Mind fitness training for employee focus, mental clarity, and peak performance.

The Memory Game

Written by Dr. Kim Aikens on October 23rd, 2012

As we all know, mindfulness practices have been receiving growing attention both in the workplace and in the media. Certainly, abundant evidence has shown the clinical and psychological benefits to mindfulness training. But what has the evidence said about improvements in performance, attention span or memory? Well, let's take a look.

In order to answer how mindfulness impacts positive functioning of the brain, Cheisa et al. (2010) took a close look at 23 studies, which examined the effect of mindfulness interventions on objective measures of attention, memory, executive functioning and general cognition. Overall, preliminary evidence is positive; suggesting that even moderately brief mindfulness interventions can improve attention, memory and executive functioning. Findings also show that mindfulness enhances working memory, and may prevent loss of working memory prior to stressful events. Take the mindfulness research in the military as an example:

In a study done in 2010, Jha et al. investigated the impact of mindfulness training on working memory in pre-deployment troops. The purpose of the study was to determine whether a mindfulness intervention might be beneficial during this difficult time. Prior studies had reported that military deployment increases the likelihood of acute and long-term psychological injury, in addition to physical harm. In fact, investigators have found that the cognitive functioning of troops decreases, while emotional disturbances increase during deployment (Stanley et al, 2009; Maguen et a, 2008).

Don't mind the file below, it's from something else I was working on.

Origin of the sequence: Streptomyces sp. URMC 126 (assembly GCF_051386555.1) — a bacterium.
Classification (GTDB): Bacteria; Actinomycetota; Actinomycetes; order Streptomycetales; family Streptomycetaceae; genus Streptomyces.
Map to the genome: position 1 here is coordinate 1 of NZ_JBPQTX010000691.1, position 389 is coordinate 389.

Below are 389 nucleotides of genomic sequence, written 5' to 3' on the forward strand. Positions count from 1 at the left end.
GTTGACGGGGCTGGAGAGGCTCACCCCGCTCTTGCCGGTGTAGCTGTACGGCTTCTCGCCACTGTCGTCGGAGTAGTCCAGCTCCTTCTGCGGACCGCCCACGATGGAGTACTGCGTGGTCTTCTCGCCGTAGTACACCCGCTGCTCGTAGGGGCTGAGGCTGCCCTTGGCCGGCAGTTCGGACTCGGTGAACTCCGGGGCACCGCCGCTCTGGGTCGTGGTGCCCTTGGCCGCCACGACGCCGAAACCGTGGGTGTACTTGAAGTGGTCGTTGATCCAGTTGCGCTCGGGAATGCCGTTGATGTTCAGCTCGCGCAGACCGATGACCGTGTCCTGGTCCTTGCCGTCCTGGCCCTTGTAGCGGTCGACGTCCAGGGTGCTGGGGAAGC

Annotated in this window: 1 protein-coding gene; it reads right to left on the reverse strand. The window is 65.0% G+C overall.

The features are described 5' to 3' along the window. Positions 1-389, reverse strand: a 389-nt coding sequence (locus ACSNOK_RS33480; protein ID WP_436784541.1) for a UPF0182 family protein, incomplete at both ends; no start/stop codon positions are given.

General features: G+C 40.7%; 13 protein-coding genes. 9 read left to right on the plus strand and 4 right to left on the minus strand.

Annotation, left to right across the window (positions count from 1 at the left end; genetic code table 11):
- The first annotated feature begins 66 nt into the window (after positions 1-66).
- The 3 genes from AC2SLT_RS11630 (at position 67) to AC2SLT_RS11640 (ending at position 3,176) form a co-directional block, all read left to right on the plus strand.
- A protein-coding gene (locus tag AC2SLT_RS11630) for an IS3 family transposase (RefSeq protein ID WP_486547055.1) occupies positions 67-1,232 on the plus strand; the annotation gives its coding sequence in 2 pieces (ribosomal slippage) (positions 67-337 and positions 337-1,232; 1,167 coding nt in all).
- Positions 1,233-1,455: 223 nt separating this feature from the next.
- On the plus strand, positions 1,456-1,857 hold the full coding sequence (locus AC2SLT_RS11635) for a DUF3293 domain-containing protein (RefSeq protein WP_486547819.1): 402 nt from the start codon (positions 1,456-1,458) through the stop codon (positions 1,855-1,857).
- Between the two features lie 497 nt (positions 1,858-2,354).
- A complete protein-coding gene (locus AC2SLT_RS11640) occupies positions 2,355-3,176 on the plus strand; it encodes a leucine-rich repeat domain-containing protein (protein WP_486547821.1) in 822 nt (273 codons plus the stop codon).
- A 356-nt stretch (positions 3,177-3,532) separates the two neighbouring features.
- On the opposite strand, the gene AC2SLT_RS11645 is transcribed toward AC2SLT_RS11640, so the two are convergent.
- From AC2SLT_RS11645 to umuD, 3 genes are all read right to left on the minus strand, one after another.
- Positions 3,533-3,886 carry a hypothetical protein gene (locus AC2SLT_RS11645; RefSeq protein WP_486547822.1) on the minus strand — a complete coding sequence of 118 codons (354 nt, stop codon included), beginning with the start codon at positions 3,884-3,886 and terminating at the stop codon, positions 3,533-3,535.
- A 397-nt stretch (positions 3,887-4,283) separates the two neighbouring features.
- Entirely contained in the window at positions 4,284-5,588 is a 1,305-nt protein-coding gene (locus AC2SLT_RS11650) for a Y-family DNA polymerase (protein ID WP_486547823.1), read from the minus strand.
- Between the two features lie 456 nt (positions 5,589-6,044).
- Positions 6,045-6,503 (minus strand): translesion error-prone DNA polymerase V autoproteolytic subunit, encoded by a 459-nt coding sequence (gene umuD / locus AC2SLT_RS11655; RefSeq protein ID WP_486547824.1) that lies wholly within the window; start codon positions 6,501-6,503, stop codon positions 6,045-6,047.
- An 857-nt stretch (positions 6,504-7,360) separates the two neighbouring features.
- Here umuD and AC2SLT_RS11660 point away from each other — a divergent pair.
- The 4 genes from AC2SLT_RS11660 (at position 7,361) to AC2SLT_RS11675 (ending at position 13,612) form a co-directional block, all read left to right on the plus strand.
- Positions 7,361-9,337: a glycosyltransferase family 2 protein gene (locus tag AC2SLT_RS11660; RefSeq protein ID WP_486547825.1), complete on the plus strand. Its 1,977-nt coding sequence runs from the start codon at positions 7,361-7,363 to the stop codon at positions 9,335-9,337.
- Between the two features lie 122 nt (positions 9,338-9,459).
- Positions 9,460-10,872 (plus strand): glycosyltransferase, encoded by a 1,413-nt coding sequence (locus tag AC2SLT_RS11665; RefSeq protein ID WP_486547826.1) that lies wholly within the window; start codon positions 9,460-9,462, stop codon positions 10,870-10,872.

In order to determine whether mindfulness training might have protective effects, two military cohorts were studied during their pre-deployment period. Mindfulness training, referred to as M–Fit (mindfulness-based mind fitness training), was delivered as an 8–week course to one military group, but not the other. During this time, researchers found that the working memory in the group who did not receive the M-Fit training decreased. However, those who took the M-Fit training, particularly those who practiced frequently, saw significant improvements in working memory. This improved working memory was correlated with lower levels of negative moods and affect. Overall, researchers concluded that mindfulness training might be protective, potentially providing soldiers with greater cognitive resources in highly stressful and challenging situations, including in counterinsurgency environments.

Certainly, these amazing results can be applied to other “performance under pressure” situations. It does not matter whether you are a firefighter, a paramedic on an ambulance run, or an employee facing a serious and taxing work week. We all could benefit from extra working memory and less negative affect when faced with stressful or difficult situations. Overall, the mindfulness evidence shows that in such situations our performance may well improve, but just as importantly, so will our quality of life.

Kim Aikens

Read more posts by